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Patient Safety E-Newsletter

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April 6, 2007, Issue No. 30

Patient Safety Quote of the Month

"I hope that you will find the purpose and rationale for the new Advances as exciting as I do and that you will be interested in sharing your unique patient safety efforts with the broader health care community."

—Carolyn Clancy, M.D., Director, AHRQ, on the Agency's new Call For Papers for the second Advances in Patient Safety publication.

For more information on Advances in Patient Safety, select Item No. 2.

Today's Headlines

1. AHRQ Partnerships in Implementing Patient Safety Grantees To Be Featured at NPSF Meeting in May
2. AHRQ Issues a Call for Papers for the Second Advances in Patient Safety Publication
3. Latest Issue of AHRQ WebM&M Available Online
4. New Podcast Features Research About Reducing Catheter-Related Bloodstream Infections
5. New Study Finds Outpatient Medication Errors Common but Difficult to Detect Among Organ Transplant Patients
6. Calling All AHRQ Researchers! "Help Us To Help You"
7. AHRQ in the Patient Safety Professional Literature—Some Useful Citations

1. AHRQ Partnerships in Implementing Patient Safety Grantees To Be Featured at NPSF Meeting in May

Agency for Healthcare Research and Quality (AHRQ) grantees who are completing toolkits as part of the Agency's Partnerships in Implementing Patient Safety (PIPS) projects will be showcasing the contents of those toolkits—which feature tools for medication reconciliation, hospital discharge, and much more—during special "Meet the Experts" sessions at the National Patient Safety Foundation's (NPSF) annual Patient Safety Congress on May 2-4 in Washington, DC. Fourteen of AHRQ's 17 PIPS grantees will be present at the "Meet the Experts" sessions in Exhibit Hall A during the following times:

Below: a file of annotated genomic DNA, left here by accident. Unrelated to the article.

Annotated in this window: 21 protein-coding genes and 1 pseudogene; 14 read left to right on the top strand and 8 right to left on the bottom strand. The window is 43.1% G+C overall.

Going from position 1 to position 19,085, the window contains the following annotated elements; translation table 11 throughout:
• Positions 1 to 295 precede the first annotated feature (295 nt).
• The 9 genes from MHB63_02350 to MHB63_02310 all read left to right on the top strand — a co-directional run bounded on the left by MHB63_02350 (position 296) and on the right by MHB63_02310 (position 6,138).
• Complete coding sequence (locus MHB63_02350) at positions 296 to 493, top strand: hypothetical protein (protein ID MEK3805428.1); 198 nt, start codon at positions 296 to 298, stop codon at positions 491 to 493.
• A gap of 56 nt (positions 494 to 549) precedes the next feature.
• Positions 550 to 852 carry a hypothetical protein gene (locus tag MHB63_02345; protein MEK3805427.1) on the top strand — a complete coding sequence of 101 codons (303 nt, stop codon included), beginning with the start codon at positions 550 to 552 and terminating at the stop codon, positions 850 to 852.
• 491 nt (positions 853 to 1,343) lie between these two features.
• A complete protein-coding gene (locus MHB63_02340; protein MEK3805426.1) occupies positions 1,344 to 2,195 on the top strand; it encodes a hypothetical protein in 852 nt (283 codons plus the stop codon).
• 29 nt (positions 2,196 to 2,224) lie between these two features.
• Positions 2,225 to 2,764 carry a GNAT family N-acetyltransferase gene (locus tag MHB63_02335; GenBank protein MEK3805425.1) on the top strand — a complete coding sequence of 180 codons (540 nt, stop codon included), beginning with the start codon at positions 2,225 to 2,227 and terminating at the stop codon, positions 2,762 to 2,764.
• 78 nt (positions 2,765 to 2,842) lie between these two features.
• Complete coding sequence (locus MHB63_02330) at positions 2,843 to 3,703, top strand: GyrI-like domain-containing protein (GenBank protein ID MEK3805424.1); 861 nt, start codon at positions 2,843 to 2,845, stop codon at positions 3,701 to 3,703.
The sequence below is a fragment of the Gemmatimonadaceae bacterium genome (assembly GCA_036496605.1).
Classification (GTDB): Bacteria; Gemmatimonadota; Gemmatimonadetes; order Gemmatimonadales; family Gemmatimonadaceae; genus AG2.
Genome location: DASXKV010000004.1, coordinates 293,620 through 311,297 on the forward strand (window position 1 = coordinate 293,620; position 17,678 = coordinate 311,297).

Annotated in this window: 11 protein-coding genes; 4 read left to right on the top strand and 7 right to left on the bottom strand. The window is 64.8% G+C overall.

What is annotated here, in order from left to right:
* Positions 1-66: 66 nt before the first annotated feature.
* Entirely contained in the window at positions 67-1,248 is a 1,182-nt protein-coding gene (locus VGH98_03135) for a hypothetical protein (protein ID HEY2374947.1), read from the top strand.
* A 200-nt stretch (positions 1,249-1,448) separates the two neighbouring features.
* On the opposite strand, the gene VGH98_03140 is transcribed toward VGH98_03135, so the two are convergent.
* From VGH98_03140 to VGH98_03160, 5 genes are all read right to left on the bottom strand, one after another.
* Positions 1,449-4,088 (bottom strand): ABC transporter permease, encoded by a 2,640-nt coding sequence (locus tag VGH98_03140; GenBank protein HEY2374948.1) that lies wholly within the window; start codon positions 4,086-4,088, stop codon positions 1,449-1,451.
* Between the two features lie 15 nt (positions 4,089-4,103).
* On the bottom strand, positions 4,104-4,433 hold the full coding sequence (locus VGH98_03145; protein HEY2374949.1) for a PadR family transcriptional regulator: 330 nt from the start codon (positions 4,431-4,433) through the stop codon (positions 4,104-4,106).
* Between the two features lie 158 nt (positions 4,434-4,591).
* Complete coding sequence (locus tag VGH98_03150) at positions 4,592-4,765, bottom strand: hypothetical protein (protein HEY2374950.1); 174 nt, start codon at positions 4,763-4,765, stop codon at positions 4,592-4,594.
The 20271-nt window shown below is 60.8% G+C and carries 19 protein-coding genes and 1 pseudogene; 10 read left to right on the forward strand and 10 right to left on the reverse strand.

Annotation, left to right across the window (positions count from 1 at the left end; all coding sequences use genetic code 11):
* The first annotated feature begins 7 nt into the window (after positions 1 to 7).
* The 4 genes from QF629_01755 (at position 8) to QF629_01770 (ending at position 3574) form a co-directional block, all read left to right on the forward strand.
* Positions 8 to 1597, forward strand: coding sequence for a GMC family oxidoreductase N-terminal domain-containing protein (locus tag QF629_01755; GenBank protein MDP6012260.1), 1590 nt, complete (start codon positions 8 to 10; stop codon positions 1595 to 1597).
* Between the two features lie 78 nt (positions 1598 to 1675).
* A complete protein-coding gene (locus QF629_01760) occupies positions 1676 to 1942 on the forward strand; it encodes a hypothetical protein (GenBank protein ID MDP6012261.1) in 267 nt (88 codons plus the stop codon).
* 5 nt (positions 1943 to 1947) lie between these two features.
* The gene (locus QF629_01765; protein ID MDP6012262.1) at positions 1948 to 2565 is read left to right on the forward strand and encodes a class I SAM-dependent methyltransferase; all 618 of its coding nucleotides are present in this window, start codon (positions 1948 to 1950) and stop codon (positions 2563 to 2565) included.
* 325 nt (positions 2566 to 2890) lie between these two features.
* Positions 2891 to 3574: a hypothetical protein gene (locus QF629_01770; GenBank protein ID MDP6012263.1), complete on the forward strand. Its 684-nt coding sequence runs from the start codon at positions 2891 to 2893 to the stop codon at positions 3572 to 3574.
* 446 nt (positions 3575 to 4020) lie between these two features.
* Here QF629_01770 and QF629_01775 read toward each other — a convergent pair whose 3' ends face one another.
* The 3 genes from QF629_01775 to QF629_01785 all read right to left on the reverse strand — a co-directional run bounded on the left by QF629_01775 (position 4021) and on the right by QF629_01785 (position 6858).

Wednesday, May 2, 5:30 to 7:30 p.m.:

  • "Improving Patient Safety through Enhancements in Provider Communication Strategies," Kay Daugherty, Ph.D., R.N., Denver Health and Hospital Authority, CO.
  • "Implementing Reduced Work Hours for All ICU House Staff to Improve Patient Safety," Christopher Landrigan, M.D., Brigham and Women's Hospital, Boston, MA.
  • "Medication Reconciliation: Bridging Communications Across the Continuum of Care," Principal Investigator Melinda J. Muller, M.D., Legacy Health System, Portland, OR.
  • "Medications at Transitions and Clinical Handoffs," Gary Noskin, M.D., Northwestern University, Chicago, IL.

Thursday, May 3, 12:15 to 1:30 p.m.:

  • "Implementing a Program of Patient Safety in Small Rural Hospitals," Katherine Jones, Ph.D., University of Nebraska Medical Center, Omaha, NE.
  • "Safe Critical Care: Testing Improvement Strategies," Theodore Speroff , Ph.D., Vanderbilt University, Nashville, TN.
  • "Improving Warfarin Management in Competitive Healthcare Using ISO 9001 Principles," James Levett, M.D., Kirkwood Community College, Cedar Rapids, IA.

Thursday, May 3, 5:00 to 7:00 p.m.:

  • "The ED Pharmacist as a Safety Measure in Emergency Medicine," Rollin Fairbanks, M.D., University of Rochester, NY.
  • "Implementing a Simulation-Based Safety Curriculum in a Pediatric Emergency Site," Mary Patterson, M.D., Cincinnati Children's Hospital Medical Center, OH.
  • "Venous Thromboembolism Safety Toolkit: A Systems Approach to Safe Practice Interventions," Brenda Zierler, Ph.D., R.N., University of Washington, Seattle, WA.
  • "Patient Partnerships to Improve Safety in the Clinic Setting," Kathryn K. Leonhardt, M.D., Aurora Health Care, Milwaukee, WI.

2. AHRQ Issues a Call for Papers for the Second Advances in Patient Safety Publication